The time to weatherize your home for winter is before the winds start to blow and the thermometer drops. But even if you’re late to the game, there are still home weatherization steps you can take to help lower your energy costs and while making your home warmer. Even small steps can help make a cumulative difference on your monthly energy bills.
5 tips for weatherizing your home for winter
Figuring out where to start and how to weatherize your home for winter can be daunting. We’ve done the research for you, so here are five easy home weatherization tips to help you start lowering your energy costs and guarantee your home will be cozier when the mercury drops.
- Clean your gutters. Yes, it’s a nasty job, but clogged gutters are a primary reason ice dams build up. Ice dams are those nasty ice floes that form on your roof if the gutter doesn’t properly drain. The warm air in your house leaks into the attic, which warms the roof and causes the ice and snow to melt. The ice lies beneath the snow to the gutter, where it refreezes instead of being drained. That causes the ice buildup, which can create water spots inside your home. Sealing home air leaks can help prevent this problem, as well.
- Install — and set! — programmable thermostats.Programmable thermostats are one example of easy home weatherization tips that can make your heating (and cooling) system operate more efficiently. Why heat a home — or cool it for that matter — at the same temperature when no one is in it? Programmable thermostats are easy to install and ENERGY STAR estimates you can save as much as 10% on heating and cooling costs by properly using one. The critical piece is actually using the thermostat once you have it. Set it to the recommended temperatures and then just enjoy the savings.
- Change ceiling fans to rotate the correct way. Many only think of ceiling fans as a summer tool for cooling. But a ceiling fan can be an important tool in your home weatherization tips toolbox year-round. In the winter, it can also be used to rotate air flow so that heat rising into a high ceiling is blown back down to where it can do the most good — where the people are. That can only happen if it’s blowing the right way, however.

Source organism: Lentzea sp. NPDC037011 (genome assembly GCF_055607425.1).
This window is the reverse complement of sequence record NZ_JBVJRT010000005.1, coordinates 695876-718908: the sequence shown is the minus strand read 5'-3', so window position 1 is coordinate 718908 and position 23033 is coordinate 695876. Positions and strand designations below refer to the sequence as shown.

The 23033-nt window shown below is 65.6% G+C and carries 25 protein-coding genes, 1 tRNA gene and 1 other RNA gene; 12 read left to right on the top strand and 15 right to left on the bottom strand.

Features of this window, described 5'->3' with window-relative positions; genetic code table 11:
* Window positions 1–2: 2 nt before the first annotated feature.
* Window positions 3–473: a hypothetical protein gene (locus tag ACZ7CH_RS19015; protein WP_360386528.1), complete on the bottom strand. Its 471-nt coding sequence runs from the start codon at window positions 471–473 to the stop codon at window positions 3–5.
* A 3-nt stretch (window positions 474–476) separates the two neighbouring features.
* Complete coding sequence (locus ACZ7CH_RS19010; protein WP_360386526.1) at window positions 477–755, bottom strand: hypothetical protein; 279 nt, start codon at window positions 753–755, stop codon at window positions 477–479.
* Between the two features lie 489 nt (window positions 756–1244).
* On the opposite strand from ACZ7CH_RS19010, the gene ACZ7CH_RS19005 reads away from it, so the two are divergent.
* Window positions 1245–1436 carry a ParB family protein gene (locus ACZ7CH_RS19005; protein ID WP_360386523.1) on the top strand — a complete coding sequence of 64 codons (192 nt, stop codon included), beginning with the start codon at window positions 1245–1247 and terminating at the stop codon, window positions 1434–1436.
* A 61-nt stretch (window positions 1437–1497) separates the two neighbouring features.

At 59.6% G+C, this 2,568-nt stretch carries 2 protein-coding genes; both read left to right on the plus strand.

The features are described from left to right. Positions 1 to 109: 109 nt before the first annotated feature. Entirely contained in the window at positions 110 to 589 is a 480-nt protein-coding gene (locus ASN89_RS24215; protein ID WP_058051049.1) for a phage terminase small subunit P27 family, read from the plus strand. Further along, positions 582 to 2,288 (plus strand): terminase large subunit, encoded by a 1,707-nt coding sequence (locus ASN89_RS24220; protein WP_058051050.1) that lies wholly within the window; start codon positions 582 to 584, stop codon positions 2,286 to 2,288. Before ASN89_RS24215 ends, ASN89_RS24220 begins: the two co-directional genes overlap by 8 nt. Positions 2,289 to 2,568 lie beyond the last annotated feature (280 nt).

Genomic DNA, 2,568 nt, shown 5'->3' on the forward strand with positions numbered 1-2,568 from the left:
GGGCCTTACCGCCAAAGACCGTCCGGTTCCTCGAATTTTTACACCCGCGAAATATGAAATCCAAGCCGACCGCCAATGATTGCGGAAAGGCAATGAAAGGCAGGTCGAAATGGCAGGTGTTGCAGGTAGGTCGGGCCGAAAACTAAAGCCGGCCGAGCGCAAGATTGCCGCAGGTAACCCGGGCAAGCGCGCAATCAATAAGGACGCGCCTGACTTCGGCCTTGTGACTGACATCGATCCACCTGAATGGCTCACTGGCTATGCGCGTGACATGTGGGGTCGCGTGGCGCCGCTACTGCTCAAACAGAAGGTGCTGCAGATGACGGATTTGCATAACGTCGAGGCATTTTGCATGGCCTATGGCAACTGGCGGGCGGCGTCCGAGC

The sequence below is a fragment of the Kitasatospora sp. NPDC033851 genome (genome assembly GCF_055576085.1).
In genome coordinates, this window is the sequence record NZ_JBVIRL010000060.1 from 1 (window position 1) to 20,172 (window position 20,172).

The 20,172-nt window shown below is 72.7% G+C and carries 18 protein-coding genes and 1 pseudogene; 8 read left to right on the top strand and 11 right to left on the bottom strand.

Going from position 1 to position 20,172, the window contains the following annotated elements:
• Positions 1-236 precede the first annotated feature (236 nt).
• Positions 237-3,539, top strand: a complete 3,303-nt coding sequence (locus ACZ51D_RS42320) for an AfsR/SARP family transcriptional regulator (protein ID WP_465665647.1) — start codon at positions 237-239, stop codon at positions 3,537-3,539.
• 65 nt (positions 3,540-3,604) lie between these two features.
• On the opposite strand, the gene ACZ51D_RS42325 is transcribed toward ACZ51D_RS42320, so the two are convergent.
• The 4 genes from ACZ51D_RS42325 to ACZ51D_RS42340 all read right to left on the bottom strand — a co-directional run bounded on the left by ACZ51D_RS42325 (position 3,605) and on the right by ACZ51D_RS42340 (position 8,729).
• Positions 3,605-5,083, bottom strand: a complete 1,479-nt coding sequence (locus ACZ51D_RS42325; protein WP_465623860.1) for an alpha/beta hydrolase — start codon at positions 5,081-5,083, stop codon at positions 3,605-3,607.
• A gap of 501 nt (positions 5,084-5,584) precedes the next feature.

- Check, clean or replace central heating filters.Checking filters is on ENERGY STAR’s monthly home weatherization tips checklist. ENERGY STAR recommends checking filters monthly and changing them every three months, at least. A dirty air filter slows down air flow and makes a system work harder, thereby wasting energy.
- Flush your water heater. Sediment inevitably gathers inside your water heater (unless you have a tankless one) and impedes the water flow. Flushing is an easy DIY task to weatherize your home for winter. The Family Handyman is just one of many online videos that can walk you through this.
Windows and doors top the list of culprits for air leaks and other issues that can lower the energy efficiency of your house. Paying attention to window weatherization and weatherizing doors, then, are among the smartest ways you can weatherize your home for winter. Here are some home weatherization tips to get you started.
How to weatherize your windows
Weatherizing old windows doesn’t have to be expensive or even that time-consuming. As part of weatherizing your home for winter and before you decide specifically how to weatherize your windows, though, it’s smart to take the time to check your windows for air leaks. The Energy Information Administration estimates that as much as 33% of heat loss occurs through leaky windows and doors.